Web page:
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Latest Genetic mapping Stories

Scientists Gain Insights From Miscanthus Genome Maps
2012-05-16 08:07:00

Two reports were released this year on the genome of Miscanthus grasses, which are used in gardens, burned for energy and converted into liquid fuels. The first, led by the energy crop organization Ceres, appeared in the journal PLoS ONE; the second, from a team led by researchers at the University of Illinois, is in the journal BMC Genomics. The data, materials, methods and genetic markers used in the latter study are available to the public for further research. Scientists knew that...

LSU Research Finds Orangutans Host Ancient Jumping Genes
2012-05-07 14:34:59

LSU´s Mark Batzer, along with research associate Jerilyn Walker and assistant professor Miriam Konkel, have published research determining that modern-day orangutans are host to ancient jumping genes called Alu, which are more than 16 million years old. The study was done in collaboration with the Zoological Society of San Diego and the Institute of Systems Biology in Seattle and is featured in the new open access journal Mobile DNA. These tiny pieces of mobile DNA are able to copy...

2012-04-11 22:33:34

Findings provide tools for better understanding of the human genome Chromosomes are strands of DNA that contain the blueprint of all living organisms. Humans have 23 pairs of chromosomes that instruct how genes are regulated during development of the human body. While scientists have developed an understanding of the one-dimensional structure of DNA, until today, little was known about how different parts of DNA are folded next to each other inside the nucleus. Using a powerful DNA...

2012-04-09 21:45:09

First-of-its-kind discovery used revolutionary data crunching computer program running on 48 computer processors for 4 weeks to complete 32 billion searches Analyzing massive amounts of data officially became a national priority recently when the White House Office of Science and Technology Policy announced the Big Data Research and Development Initiative. A multi-disciplinary team of University of Missouri researchers rose to the big data challenge when they solved a major biological...

2012-04-04 21:14:45

Reuse of key genes is a common theme Three-spine sticklebacks aren't as pretty as many aquarium fish, and anglers don't fantasize about hooking one. But biologists treasure these small fish for what they are revealing about the genetic changes that drive evolution. Now, researchers have sequenced the stickleback genome for the first time, and they have discovered that as fish in different parts of the world adapted to live in fresh water, the same sites in the genome were changed time and...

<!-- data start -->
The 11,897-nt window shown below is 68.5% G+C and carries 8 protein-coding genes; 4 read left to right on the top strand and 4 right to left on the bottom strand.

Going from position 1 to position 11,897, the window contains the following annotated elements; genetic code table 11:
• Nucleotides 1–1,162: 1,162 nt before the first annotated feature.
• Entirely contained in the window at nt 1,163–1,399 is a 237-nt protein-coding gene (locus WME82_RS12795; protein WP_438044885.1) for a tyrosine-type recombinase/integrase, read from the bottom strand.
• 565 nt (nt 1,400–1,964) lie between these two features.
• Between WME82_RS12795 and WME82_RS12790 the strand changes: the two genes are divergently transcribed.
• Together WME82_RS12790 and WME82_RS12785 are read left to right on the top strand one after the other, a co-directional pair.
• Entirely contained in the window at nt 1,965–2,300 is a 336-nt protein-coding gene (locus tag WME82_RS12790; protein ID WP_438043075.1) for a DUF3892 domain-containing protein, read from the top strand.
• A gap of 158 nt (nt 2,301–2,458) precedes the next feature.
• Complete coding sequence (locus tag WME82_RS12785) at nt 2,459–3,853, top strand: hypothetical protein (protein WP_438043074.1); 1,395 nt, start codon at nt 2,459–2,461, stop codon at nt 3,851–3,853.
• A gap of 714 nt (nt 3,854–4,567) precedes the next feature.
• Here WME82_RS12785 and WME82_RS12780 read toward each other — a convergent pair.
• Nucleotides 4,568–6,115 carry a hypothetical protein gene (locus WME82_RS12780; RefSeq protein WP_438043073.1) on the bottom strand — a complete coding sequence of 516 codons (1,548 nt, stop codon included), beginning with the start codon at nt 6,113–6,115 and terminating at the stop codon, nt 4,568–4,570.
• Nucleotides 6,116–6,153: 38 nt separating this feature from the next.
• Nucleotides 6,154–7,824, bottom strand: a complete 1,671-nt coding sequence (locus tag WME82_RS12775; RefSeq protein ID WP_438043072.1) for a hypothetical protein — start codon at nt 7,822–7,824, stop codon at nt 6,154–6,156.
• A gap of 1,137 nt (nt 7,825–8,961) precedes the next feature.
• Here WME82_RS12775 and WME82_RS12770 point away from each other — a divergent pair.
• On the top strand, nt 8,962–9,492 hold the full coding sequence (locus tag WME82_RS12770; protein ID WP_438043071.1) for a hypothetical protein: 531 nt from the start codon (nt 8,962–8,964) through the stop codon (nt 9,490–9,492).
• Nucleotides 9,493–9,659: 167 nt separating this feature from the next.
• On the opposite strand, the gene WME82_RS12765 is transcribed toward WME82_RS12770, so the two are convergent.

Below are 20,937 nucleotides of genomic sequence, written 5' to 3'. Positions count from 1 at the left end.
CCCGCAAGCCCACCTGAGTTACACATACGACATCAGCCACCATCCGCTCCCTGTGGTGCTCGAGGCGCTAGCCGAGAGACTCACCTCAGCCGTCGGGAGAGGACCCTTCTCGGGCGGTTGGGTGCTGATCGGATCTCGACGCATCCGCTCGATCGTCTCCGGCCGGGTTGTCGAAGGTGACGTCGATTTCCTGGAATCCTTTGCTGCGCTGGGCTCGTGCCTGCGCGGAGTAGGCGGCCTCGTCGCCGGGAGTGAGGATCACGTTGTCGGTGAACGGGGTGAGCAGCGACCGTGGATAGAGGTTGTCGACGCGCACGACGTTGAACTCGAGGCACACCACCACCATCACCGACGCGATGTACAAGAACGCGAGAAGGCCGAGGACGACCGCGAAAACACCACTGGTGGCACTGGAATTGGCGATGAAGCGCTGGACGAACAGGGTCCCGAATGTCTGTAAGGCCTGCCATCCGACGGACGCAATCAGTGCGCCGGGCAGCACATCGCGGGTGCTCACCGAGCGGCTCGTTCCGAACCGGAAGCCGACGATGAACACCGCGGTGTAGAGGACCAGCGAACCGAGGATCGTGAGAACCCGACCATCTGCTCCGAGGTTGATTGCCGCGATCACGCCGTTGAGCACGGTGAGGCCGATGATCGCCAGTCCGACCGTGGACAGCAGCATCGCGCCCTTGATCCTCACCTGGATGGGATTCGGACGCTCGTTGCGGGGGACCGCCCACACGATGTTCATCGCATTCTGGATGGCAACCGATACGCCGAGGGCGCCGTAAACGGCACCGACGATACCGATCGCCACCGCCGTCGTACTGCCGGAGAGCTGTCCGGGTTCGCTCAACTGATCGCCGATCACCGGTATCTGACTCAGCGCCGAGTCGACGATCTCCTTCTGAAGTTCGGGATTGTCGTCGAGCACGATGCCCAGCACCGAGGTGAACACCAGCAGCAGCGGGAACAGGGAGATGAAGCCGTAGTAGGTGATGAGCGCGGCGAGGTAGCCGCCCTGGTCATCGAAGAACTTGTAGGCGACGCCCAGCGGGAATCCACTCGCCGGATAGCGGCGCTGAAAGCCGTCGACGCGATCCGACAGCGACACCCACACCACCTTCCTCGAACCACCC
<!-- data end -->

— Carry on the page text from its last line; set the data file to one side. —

2012-04-04 21:13:07

New work from the HudsonAlpha Institute for Biotechnology, with collaborators at Stanford University and five other groups, has pinpointed evolution in action. By determining genomic sequence from many groups of stickleback fish, the scientists were able to show specific genomic changes leading to the ability of different fish populations to adapt to new environments. "We were pleased with the ability of genomics to show us what molecular changes are important in evolutionary processes,"...

2012-03-29 11:29:58

Wearing shoes and genomics are tied together in strategy to eliminate podoconiosis Farmers in the highlands of southern Ethiopia scratch out a subsistence living from the region's volcanic red clay. The soil supports the farms, but fine-grained, volcanic rock particles in the dirt threaten the farmers and their families. Continual exposure of bare feet to the volcanic soil causes 1 in 20 people to develop a painful inflammation of the lower extremities that, over time, leads to foot...

Genome Reveals Humans, Gorillas More Alike Than Previously Thought
2012-03-08 07:53:30

Researchers who have completed the genome sequence of the gorilla have discovered that the species is more genetically similar to humans than they had previously thought. The study, which was led by researchers at the UK's Wellcome Trust Sanger Institute and the Baylor College of Medicine (BCM), looked at DNA from a 30-year-old female western lowland gorilla from the San Diego Zoo named Kamilah, Dave Mosher of National Geographic News reported on Wednesday. They began studying the...


Word of the Day
call-note
  • The call or cry of a bird or other animal to its mate or its young.
'Call-note' is newer than 'bird-call,' which originally referred to 'an instrument for imitating the note of birds' but now also refers to 'the song or cry of a bird.'
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